My First Christological Discussion with Dr. S. Lewis Johnson—Section B
I then asked Dr. Johnson about 1 John 4.15. It reads in the NASB, “Whoever confesses that Jesus is the Son of God, God abides in him, and he in God.” He replied, “Mormons and others say they believe that Jesus is the Son of God. But you must believe in the biblical meaning of the term Son of God to be saved, and they don’t because they don’t believe Jesus is God.” I have heard other Christians say that, including former Mormons who became evangelical Christians. I have questioned several Mormons about this and find that they don’t say that. Instead, they usually have pretty much affirmed the orthodox Trinity doctrine.
For example, years earlier, in 1977, I invited Joe Collett (now Seve Ballesteros’ manager) to have dinner with me at Colonial Country Club during the PGA Tour’s Colonial Invitational in Fort Worth, Texas. We had a long talk about Jesus, mainline Christianity, and Mormonism. Joe is still the most informed Mormon with whom I have ever discussed these subjects, though Billy Casper is a close second. Later, Joe gave me the Mormon book, Jesus the Christ. It was authored by James Talmadge, one of the Twelve Apostles in the Church of Jesus Christ of the Latter-Day Saints (Mormon Church). Joe said Mormons regard it as the best book that sets forth Mormon beliefs about Jesus.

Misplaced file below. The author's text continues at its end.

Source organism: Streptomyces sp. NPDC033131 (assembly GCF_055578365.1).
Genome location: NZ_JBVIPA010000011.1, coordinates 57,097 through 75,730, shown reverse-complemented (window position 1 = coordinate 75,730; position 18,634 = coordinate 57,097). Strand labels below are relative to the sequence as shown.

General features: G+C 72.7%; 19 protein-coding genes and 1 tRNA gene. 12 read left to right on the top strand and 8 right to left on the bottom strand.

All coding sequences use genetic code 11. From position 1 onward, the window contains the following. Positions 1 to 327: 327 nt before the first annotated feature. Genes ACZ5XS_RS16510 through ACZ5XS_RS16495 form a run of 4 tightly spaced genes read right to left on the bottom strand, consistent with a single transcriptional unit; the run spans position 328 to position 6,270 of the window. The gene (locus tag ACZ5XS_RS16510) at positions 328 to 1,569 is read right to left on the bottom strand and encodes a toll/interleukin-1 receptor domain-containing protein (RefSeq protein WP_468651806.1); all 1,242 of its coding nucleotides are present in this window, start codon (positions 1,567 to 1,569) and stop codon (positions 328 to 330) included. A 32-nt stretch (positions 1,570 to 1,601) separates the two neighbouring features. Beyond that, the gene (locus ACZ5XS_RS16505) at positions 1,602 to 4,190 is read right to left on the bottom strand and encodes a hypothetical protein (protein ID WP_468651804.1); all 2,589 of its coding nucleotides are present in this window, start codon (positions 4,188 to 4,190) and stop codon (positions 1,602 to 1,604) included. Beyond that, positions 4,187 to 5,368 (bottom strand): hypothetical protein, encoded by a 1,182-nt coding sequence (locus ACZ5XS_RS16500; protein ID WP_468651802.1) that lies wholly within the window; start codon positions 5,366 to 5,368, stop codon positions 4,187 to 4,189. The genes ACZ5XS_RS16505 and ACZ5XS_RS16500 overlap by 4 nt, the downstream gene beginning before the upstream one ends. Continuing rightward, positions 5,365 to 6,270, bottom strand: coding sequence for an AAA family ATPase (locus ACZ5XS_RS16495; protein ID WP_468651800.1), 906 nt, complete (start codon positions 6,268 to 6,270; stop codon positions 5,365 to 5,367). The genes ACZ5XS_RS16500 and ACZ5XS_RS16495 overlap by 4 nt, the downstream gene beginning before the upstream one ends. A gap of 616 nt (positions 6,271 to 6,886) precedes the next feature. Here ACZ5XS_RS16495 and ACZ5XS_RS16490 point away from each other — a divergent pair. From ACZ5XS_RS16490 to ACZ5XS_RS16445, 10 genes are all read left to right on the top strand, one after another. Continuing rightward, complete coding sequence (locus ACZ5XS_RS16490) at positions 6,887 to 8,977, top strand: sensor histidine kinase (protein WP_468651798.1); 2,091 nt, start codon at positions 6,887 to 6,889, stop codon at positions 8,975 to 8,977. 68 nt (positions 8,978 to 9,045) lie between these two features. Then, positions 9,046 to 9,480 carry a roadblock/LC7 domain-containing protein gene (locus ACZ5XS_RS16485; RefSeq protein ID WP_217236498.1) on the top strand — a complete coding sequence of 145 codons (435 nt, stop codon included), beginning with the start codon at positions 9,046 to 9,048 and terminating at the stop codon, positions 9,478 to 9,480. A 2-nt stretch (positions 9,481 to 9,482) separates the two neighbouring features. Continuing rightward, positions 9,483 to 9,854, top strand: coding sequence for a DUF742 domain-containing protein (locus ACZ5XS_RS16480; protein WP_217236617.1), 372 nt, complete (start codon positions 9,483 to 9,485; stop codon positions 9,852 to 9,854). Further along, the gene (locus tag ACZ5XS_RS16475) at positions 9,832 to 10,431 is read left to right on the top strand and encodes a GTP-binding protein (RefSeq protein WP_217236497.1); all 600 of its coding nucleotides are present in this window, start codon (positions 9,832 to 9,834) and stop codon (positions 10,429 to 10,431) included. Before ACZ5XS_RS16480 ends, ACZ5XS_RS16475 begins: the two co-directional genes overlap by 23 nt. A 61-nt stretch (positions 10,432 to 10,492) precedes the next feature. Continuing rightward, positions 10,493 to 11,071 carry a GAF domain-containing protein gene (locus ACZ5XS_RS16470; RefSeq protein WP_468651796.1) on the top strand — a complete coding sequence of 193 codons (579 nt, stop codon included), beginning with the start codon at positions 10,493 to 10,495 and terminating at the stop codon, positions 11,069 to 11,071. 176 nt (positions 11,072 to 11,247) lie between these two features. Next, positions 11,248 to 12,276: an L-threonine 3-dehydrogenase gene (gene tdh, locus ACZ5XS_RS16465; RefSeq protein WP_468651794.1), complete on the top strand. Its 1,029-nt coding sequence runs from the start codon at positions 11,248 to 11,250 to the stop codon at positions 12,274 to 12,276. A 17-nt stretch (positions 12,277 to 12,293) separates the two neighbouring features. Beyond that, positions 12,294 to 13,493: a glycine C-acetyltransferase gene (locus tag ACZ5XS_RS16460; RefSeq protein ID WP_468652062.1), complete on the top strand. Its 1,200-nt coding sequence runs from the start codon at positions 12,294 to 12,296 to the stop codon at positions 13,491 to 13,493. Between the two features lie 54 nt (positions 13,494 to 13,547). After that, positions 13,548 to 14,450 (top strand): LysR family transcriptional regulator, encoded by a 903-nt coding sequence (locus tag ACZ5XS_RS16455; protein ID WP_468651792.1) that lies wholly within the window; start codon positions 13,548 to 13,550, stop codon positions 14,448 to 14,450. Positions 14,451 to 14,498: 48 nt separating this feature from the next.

James Talmadge makes it clear in this book what Mormons believe. He says on p. 32, “We affirm that Jesus Christ was and is Jehovah, the Eternal One. The scriptures specify thee personages in the Godhead: (1) God the Eternal Father, (2) His Son Jesus Christ, and (3) the Holy Ghost. These constitute the Holy Trinity, comprising three physically separate and distinct individuals.” Of course, Trinitarians would object to the word “physically.” Talmadge further states that Mormons believe in the eternal preexistence of Jesus as the personal Word of God and his part in Creation. Talmadge often says Jesus Christ is God or Jehovah. In his main chapter on this subject, besides the word “physically,” only once did I detect anything that Trinitarians would object to. Talmadge (p. 32) calls the three members of the Trinity “Gods.” But this is no different from some Christian apologists of the second and third centuries who said Jesus and God the Father are “Gods/gods.” Origin had called the Logos “the second god.”
I then mentioned 1 John 5.1 to Lewis. It says in the NASB, “Whoever believes that Jesus is the Christ is born of God, and whoever loves the Father loves the child born of Him.” Lewis responded, “But you must believe in a divine Messiah to be saved.” I affirmed, “I do.” I don’t recall that he explained how you must believe in a divine Messiah, except to mean that Messiah is God.
Lewis then unequivocally stated that if I continued to believe what I was saying that I would be denying the deity of Christ so that I would end up believing only in the human nature of Christ, just like Unitarians do.